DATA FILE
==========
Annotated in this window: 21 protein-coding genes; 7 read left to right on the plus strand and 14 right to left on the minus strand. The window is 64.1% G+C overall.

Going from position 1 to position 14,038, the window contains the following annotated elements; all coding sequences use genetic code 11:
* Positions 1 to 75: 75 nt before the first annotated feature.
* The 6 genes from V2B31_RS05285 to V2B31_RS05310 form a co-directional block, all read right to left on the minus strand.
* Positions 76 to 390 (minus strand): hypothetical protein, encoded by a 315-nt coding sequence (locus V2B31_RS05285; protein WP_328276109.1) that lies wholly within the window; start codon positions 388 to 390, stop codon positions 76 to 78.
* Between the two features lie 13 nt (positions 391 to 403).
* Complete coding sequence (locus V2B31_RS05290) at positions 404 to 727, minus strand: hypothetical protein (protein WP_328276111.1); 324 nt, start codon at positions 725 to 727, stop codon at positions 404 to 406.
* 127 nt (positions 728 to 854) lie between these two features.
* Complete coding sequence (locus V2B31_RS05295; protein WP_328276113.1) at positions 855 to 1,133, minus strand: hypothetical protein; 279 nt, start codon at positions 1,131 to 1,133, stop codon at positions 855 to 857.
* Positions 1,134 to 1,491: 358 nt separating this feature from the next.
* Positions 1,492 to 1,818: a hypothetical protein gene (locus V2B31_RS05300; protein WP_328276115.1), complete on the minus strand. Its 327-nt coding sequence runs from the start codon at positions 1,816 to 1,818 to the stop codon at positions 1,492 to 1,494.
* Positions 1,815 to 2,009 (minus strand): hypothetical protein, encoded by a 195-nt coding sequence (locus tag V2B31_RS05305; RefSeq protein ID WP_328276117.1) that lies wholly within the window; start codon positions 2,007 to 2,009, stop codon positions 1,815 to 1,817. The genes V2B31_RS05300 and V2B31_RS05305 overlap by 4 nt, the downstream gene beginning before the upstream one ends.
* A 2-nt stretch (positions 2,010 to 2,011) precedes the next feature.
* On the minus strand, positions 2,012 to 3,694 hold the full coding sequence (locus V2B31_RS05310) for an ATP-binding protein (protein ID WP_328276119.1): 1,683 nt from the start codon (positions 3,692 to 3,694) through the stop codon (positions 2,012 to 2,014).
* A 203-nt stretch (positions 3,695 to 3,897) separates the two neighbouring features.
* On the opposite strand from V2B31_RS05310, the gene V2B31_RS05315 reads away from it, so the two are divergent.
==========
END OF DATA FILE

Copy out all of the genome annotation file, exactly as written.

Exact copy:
Annotated in this window: 21 protein-coding genes; 7 read left to right on the plus strand and 14 right to left on the minus strand. The window is 64.1% G+C overall.

Going from position 1 to position 14,038, the window contains the following annotated elements; all coding sequences use genetic code 11:
* Positions 1 to 75: 75 nt before the first annotated feature.
* The 6 genes from V2B31_RS05285 to V2B31_RS05310 form a co-directional block, all read right to left on the minus strand.
* Positions 76 to 390 (minus strand): hypothetical protein, encoded by a 315-nt coding sequence (locus V2B31_RS05285; protein WP_328276109.1) that lies wholly within the window; start codon positions 388 to 390, stop codon positions 76 to 78.
* Between the two features lie 13 nt (positions 391 to 403).
* Complete coding sequence (locus V2B31_RS05290) at positions 404 to 727, minus strand: hypothetical protein (protein WP_328276111.1); 324 nt, start codon at positions 725 to 727, stop codon at positions 404 to 406.
* 127 nt (positions 728 to 854) lie between these two features.
* Complete coding sequence (locus V2B31_RS05295; protein WP_328276113.1) at positions 855 to 1,133, minus strand: hypothetical protein; 279 nt, start codon at positions 1,131 to 1,133, stop codon at positions 855 to 857.
* Positions 1,134 to 1,491: 358 nt separating this feature from the next.
* Positions 1,492 to 1,818: a hypothetical protein gene (locus V2B31_RS05300; protein WP_328276115.1), complete on the minus strand. Its 327-nt coding sequence runs from the start codon at positions 1,816 to 1,818 to the stop codon at positions 1,492 to 1,494.
* Positions 1,815 to 2,009 (minus strand): hypothetical protein, encoded by a 195-nt coding sequence (locus tag V2B31_RS05305; RefSeq protein ID WP_328276117.1) that lies wholly within the window; start codon positions 2,007 to 2,009, stop codon positions 1,815 to 1,817. The genes V2B31_RS05300 and V2B31_RS05305 overlap by 4 nt, the downstream gene beginning before the upstream one ends.
* A 2-nt stretch (positions 2,010 to 2,011) precedes the next feature.
* On the minus strand, positions 2,012 to 3,694 hold the full coding sequence (locus V2B31_RS05310) for an ATP-binding protein (protein ID WP_328276119.1): 1,683 nt from the start codon (positions 3,692 to 3,694) through the stop codon (positions 2,012 to 2,014).
* A 203-nt stretch (positions 3,695 to 3,897) separates the two neighbouring features.
* On the opposite strand from V2B31_RS05310, the gene V2B31_RS05315 reads away from it, so the two are divergent.